2.3. Cell Proliferation Assay

The cellular viability of pancreatic cancer cells was determined by MTT (3-(4,5-Dimethylthiazol-2-yl)-2,5-Diphenyl Tetrazolium Bromide) assay. Briefly, the cells were collected and seeded in 96-well plates to attach overnight in Dulbecco’s modified Eagle’s medium (DMEM) supplemented with 10% fetal bovine serum (FBS). Human pancreatic cancer cells were rendered quiescent by incubation in serum-free media for 24 h. Then pancreatic cancer cells were incubated with zerumbone 3, 10, 30, and 100 μM for 24 h or were cultured for 24, 48, and 72 h in the presence of 30 μM, respectively. Then, the culture media were washed out and the fresh media containing 5 mg/mL MTT were added. The cells were continuously incubated at 37°C for an additional four hours. After this time, the media were washed out, and reduced MTT product (blue formazan product) was solubilized by adding 100 μM DMSO to each wells. After agitation of these plates for 15 min, the optical density of the solubilized formazan product in each well was measured using a microplate reader at 570 nm with background subtraction at 650 nm. The experiment to observe different concentration of zerumbone on cellular viability of pancreatic cancer cells was carried out six times, and the experiment to study different incubation times of zerumbone on cellular viability was performed five times.

2.4. Acridine Orange/Ethidium Bromide (AO/EB) Staining

Morphological signs of apoptosis were detected by using acridine orange-ethidium bromide (AO/EB) staining in pancreatic cancer cells. The cells were incubated with zerumbone for 24 h. The procedure to perform AO/EB staining is just as described below. In order to staining the apoptotic cells, 10 μL prepared AO/EB working solution (100 μg/mL AO and 100 μg/mL EB in PBS) was added to each well for 5 min. Then the pancreatic cancer cells were harvested and the apoptotic cells were counted under an inverted fluorescence microscope (Eclipse TE300, Nikon, Japan).

2.5. Hoechst 33342 Dye Staining

Morphological changes of apoptotic pancreatic cancer cells were evaluated by Hoechst 33342 staining. In brief, the cultured cells were planted in 6-well plates and then exposed to zerumbone treatment for 24 h. After being washed with PBS, the cancer cells were fixed in 4% paraformaldehyde for 30 min at room temperature. After being washed again with PBS, the fixed cells were stained with 20 μg/mL Hoechst 33342 for 15 min at room temperature. The cells were imaged with fluorescence microscope.

2.6. Terminal Deoxynucleotidyl Transferase-Mediated dUTP Nick End Labeling (TUNEL) Assay

TUNEL assay was used to identify the apoptosis of pancreatic cancer cells. The cells were seeded in dishes, grown overnight, and subjected to zerumbone 3, 10, 30, and 100 μM for 24 h. The staining of apoptotic cells was carried out using an In Situ Cell Death Detection Kit. In brief, after being washed twice with PBS, human pancreatic cancer cells were then fixed with 4% paraformaldehyde in PBS (pH 7.4) for 1 h at room temperature. The fixed cancer cells were permeabilised by incubation with 0.1% Triton X-100 in 0.1% sodium citrate for 2 min on ice. The cells were rinsed again with PBS and incubated with TUNEL reaction mixture for 1 h at 37°C in the dark. TUNEL staining of apoptotic cells was viewed under a fluorescence microscopy (Olympus, Tokyo, Japan).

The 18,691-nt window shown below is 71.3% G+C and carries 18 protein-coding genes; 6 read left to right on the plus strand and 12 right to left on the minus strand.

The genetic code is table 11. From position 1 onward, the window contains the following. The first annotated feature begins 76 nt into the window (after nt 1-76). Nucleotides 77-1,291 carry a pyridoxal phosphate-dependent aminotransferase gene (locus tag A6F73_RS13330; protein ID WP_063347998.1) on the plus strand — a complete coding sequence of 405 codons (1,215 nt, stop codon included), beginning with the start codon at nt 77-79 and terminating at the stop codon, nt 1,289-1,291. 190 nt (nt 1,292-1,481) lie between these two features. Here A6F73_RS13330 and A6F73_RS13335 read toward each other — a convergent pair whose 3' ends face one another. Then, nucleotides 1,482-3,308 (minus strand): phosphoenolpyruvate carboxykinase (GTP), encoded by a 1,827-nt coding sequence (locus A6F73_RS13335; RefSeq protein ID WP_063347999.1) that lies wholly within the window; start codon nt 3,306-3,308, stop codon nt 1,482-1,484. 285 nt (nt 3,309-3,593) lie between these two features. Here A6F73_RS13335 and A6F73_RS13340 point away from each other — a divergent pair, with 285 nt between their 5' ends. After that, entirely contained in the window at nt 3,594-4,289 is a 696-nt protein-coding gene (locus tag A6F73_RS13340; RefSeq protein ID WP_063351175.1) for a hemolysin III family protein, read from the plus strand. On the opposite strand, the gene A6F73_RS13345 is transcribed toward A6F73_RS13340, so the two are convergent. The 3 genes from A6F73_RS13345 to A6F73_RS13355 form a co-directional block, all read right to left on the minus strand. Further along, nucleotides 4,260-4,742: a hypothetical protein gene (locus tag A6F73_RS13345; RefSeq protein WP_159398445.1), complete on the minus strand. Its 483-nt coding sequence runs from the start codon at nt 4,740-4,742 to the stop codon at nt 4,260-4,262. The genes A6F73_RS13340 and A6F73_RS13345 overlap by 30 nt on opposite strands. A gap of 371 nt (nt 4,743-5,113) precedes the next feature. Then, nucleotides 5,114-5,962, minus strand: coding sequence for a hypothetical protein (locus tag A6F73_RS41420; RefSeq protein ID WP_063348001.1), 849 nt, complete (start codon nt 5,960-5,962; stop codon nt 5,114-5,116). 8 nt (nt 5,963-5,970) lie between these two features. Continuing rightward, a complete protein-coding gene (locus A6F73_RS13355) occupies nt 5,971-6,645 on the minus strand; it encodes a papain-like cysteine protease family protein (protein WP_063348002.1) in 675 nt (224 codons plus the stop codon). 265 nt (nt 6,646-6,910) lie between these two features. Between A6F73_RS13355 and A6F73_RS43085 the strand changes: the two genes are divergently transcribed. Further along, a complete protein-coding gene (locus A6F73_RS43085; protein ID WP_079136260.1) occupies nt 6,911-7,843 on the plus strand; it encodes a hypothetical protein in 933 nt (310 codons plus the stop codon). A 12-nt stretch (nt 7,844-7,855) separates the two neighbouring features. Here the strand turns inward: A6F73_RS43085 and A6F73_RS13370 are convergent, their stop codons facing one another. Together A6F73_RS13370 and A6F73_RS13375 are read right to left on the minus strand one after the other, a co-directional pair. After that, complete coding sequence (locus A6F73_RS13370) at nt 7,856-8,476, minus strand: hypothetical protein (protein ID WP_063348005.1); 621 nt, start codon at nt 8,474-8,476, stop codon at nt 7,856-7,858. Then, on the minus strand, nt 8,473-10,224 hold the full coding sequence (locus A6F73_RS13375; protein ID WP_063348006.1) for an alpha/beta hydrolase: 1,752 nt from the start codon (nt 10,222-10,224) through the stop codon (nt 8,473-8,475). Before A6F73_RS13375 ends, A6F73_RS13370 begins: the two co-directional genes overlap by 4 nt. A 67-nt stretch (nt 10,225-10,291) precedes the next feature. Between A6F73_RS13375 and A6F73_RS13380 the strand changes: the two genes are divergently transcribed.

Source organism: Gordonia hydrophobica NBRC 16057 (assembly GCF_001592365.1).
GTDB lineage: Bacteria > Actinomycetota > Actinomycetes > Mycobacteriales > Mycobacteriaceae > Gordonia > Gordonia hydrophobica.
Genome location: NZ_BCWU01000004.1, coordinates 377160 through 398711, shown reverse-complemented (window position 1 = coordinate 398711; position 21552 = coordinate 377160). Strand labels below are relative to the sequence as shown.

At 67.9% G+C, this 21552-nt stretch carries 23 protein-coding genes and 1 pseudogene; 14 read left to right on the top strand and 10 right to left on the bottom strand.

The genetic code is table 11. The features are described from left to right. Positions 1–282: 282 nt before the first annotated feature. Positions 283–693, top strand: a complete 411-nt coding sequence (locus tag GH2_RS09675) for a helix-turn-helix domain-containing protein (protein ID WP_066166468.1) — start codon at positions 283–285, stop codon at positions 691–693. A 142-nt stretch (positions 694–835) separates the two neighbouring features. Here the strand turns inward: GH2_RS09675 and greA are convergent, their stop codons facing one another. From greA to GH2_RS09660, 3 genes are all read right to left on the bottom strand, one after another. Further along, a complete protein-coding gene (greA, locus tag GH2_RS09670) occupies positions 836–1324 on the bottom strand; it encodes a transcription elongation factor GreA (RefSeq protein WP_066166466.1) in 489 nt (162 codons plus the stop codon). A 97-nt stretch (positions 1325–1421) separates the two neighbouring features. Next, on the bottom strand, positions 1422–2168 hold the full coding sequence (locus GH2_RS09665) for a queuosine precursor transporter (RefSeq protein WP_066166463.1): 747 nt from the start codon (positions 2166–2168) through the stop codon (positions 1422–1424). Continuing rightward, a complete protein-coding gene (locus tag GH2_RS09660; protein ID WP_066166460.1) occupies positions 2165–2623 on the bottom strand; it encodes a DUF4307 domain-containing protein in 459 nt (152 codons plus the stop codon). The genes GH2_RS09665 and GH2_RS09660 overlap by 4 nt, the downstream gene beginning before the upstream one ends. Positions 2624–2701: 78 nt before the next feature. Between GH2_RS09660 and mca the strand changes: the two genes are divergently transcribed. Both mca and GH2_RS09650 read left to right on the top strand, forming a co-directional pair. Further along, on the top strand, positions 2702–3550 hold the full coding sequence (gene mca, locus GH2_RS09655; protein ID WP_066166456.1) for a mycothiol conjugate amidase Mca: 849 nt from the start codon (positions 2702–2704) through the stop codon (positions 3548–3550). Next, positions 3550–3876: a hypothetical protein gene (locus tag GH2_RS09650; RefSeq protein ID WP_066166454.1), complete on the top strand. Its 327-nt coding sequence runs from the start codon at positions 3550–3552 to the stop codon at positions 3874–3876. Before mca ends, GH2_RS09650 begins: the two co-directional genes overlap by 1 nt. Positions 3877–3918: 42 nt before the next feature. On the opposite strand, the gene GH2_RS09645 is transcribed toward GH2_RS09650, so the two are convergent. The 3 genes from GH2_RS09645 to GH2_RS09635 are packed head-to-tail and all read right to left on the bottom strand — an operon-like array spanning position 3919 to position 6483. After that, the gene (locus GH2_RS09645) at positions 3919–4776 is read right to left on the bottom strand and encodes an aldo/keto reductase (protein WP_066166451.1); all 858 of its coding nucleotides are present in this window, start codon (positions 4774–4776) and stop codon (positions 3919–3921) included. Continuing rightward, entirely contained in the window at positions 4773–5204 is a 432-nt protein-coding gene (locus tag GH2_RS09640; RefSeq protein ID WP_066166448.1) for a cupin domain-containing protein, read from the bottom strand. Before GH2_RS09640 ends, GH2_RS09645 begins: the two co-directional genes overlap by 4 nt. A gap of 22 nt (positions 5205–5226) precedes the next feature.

2.7. Measurement of Reactive Oxygen Species (ROS)

To quantify intracellular ROS level, we used 2,7-dichlorodihydrofluorescein diacetate (H2DCF-DA) probe. The procedure for ROS measurement is as previously described [16]. Briefly, the cells were seeded and then were incubated with different concentration of zerumbone for 24 h. In order to detect the production of ROS, the pancreatic cancer cells were collected, washed twice with PBS, and loaded with H2DCF-DA 10 μM by incubation for 30 min at 37°C. Fluorescence was measured by flow cytometry. The experiment with ROS assay was repeated four times.

2.8. Caspase-3 Activity Assay

To evaluate the caspase-3 activity, the cancer cells lysates were prepared after their respective treatment with zerumbone. The caspase-3 activity was determined by colorimetric kit. Then, assays were performed by incubating 20 mg of cell lysates with 200 mM chromogenic substrate (DEVD-pNA) in 100 mL reaction buffer. The cell lysate was incubated at 37°C for 2 h. Thereafter, the absorbance at 450 nm was measured to represent the release of chromophore p-nitroanilide (pNA). The experiment with caspase-3 assay was repeated three times.

2.9. Western Blot Analysis

For immunolabeling, the lysates were prepared after the cancer cells were subjected to their respective treatment with zerumbone. One hundred micrograms of each lysate were resolved by sodium dodecyl sulfate-polyacrylamide gel electrophoresis (SDSPAGE). After electrophoresis, the proteins were transferred onto a nitrocellulose membrane. After blocking with 5% nonfat dried milk and 0.05% Tween 20 in Tris-buffered saline (10 mM Tris, pH 8.0, 135 mM NaCl), the membranes were incubated overnight with the relevant primary antibody followed by the incubation with horseradish peroxidase-conjugated immunoglobulin G (IgG). The blots were then visualized by using Odyssey v1.2 software. The experiments were repeated three times.